In the longer-term I suspect (hope?) the offshore non-resident demand is a second or third order issue.  Indeed, it may not be an issue at all.  A more liberalised Chinese financial system would allow savers to diversify their holdings offshore through much more efficient investment vehicles.  And Auckland is still a small city (and not exactly London, Sydney or San Francisco), compared to most of the others in which Chinese investors are reported to be interested, suggesting that demand would reallocate away from New Zealand if prices in Auckland got too high.  In the medium to longer-term, it is still likely that the interaction between tight land use restrictions and high target rates of inward migration  (which permanently boosts the population and demand for housing) will be more important for house and land prices in Auckland, and housing affordability.  As I remain sceptical that housing supply can (politically) be substantially liberalised –  I’m still curious to learn of any overseas examples where the controls have been substantially unwound –  winding back the target level of inward migration needs to be discussed.  It would be a more useful place to focus policy debate than overseas purchaser restrictions (and easier to implement effectively).  Again, this is an issue that should be able to be debated without accusations of “xenophobia” or ‘racism” being flung around by the great and the good.

I favour a relatively unrestricted environment for foreign investment, putting foreign investors on the same footing as New Zealand citizens and residents (though not as more favourable footing, as ISDS provisions have the effect of doing).  Most of our current restrictions appear unnecessary or counter-productive.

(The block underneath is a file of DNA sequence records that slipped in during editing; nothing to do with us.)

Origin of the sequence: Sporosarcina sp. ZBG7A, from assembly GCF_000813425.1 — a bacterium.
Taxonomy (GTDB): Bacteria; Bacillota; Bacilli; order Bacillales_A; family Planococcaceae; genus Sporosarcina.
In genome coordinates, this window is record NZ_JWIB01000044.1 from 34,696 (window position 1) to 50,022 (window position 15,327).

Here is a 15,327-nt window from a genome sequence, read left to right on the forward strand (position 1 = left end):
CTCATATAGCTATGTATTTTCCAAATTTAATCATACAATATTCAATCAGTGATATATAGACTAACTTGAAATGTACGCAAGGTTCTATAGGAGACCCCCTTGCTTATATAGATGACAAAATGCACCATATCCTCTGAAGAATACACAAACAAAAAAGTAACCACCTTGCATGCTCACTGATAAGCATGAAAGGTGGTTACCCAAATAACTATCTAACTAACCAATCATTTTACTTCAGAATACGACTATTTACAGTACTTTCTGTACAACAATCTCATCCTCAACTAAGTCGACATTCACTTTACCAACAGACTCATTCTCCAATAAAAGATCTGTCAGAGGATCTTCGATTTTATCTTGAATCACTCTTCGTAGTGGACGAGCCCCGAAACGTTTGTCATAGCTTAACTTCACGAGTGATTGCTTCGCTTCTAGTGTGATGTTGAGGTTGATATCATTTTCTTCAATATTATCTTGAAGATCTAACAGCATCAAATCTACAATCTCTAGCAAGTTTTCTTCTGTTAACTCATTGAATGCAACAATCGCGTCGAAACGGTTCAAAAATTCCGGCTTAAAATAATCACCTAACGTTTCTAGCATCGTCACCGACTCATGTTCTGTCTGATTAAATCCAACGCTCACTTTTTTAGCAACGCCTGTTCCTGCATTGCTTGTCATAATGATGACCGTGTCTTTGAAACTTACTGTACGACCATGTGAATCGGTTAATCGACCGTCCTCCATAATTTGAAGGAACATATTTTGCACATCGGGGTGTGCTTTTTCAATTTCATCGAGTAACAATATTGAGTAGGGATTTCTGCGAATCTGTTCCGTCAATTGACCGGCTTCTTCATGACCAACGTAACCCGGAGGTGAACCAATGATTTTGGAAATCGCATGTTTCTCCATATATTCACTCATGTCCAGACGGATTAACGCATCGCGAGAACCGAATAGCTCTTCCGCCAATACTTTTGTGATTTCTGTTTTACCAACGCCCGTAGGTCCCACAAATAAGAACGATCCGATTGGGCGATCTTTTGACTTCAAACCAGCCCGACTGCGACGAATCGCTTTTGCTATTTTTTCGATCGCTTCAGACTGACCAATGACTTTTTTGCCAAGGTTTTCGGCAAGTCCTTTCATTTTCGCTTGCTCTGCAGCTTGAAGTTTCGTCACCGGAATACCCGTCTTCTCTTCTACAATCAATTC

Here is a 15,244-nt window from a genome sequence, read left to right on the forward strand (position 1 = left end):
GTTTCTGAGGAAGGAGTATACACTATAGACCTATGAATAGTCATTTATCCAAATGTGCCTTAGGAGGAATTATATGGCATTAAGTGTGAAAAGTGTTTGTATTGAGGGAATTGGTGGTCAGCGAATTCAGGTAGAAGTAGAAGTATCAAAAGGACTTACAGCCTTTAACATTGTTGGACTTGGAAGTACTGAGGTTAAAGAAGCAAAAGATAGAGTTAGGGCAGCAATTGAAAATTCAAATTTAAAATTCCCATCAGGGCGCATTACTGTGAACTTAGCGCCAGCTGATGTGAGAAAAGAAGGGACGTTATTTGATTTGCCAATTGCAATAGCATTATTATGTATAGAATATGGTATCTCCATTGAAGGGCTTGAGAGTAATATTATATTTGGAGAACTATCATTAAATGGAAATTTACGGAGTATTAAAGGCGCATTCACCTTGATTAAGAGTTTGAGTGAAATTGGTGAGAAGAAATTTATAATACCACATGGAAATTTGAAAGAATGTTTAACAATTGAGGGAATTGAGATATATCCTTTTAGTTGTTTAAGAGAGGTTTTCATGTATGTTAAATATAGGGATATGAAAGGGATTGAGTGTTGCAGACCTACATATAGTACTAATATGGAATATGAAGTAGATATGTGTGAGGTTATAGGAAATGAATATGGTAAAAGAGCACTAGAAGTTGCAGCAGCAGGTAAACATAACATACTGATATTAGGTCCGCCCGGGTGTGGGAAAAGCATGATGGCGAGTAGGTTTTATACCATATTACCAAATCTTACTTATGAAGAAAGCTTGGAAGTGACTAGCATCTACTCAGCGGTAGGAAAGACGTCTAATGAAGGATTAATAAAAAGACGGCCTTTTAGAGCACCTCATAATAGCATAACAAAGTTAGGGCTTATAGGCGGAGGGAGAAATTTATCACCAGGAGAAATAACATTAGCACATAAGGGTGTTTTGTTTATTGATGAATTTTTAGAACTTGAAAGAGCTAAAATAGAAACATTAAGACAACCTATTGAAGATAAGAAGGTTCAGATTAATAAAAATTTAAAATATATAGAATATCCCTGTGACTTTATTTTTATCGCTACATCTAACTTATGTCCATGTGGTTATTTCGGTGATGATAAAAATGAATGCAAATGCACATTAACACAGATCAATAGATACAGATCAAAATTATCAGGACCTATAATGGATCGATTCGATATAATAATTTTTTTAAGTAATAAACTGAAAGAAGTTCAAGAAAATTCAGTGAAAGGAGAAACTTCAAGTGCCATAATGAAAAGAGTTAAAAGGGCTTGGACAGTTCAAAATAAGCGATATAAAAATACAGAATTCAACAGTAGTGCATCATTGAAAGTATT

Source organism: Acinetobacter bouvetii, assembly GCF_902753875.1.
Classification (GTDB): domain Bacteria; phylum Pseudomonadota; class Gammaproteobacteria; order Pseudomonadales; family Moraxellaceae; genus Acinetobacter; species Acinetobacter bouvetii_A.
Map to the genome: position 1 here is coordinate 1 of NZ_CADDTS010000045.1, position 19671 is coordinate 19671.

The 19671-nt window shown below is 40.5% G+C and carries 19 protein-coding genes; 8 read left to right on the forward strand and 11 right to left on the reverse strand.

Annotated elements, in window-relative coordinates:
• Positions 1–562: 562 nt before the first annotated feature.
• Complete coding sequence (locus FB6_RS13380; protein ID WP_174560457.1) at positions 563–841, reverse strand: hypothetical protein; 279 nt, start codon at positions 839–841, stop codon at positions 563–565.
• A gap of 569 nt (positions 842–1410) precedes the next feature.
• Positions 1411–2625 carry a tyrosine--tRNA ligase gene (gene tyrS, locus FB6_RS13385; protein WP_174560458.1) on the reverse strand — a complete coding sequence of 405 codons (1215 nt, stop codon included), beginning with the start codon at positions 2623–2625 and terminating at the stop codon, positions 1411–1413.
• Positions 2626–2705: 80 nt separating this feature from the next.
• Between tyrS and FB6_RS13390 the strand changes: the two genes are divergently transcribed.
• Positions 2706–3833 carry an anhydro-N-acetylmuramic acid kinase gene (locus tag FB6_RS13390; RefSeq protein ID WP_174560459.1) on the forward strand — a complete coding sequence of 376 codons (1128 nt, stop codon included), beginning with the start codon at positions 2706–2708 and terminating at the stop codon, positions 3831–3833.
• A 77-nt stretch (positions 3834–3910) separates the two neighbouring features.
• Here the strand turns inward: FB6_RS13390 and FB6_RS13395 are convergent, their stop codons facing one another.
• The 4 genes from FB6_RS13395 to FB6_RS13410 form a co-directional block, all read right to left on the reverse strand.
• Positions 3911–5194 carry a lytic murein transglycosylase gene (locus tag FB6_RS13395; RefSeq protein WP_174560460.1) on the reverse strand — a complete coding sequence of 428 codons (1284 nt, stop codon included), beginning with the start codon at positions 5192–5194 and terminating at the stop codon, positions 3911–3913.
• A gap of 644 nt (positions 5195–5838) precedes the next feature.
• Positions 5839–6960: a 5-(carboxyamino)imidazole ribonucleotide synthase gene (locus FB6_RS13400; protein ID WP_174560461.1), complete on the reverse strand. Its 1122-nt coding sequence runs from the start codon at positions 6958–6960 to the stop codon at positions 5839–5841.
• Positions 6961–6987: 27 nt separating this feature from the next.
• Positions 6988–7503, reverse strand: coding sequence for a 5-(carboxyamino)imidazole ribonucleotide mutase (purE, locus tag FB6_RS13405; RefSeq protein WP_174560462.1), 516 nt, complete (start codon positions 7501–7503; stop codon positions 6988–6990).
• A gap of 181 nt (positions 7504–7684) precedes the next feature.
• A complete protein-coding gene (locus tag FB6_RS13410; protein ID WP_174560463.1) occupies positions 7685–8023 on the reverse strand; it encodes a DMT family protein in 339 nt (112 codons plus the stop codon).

But when the government makes it hard to use urban land and increase housing supply, we are moving into a world of considering second or third best policy options if there is a large sustained source of offshore demand to own New Zealand houses.  Policy should be made in the interests of New Zealand citizens and permanent residents, and it is not clear what interest of New Zealanders is served by allowing an unrestricted inflow of offshore demand (if indeed it is substantial).  I heard David Mahon on Radio New Zealand this morning suggesting that even raising the issue would adversely affect our image in China, highlighting some deep “latent xenophobia”.  Perhaps it will affect our image, but I rather doubt it will affect how much milk powder is sold, or the price at which it is sold.  And when the country with the largest population in the world is both sufficiently ill-governed that many of its people just want to get their money out any way they can (after one of the biggest, and least disciplined credit booms in history), and just sufficiently liberal that there are some legal vehicles for those outflows, it is not inappropriate that other countries’ citizens might be wary about the implications.  China  –  and the choices of the Chinese rich – matters for other countries in a way that Zaire mostly did not.

Are there easy answers?  I doubt it.  People talk of the Australian policy of allowing non-resident purchases only of new houses – which sounds not totally implausible in principle, but doesn’t appear to have worked that well in practice.  If the government is confident that its registration scheme will produce robust data, perhaps an “offshore investor levy” –  akin to Treasury’s dubious “Auckland investor levy” –  could be considered.  But I suspect any such provision would run into problems with provisions in any number of our free trade agreements.  The same might go for banning non-resident purchasers altogether (eg from anyone without New Zealand citizenship or residence).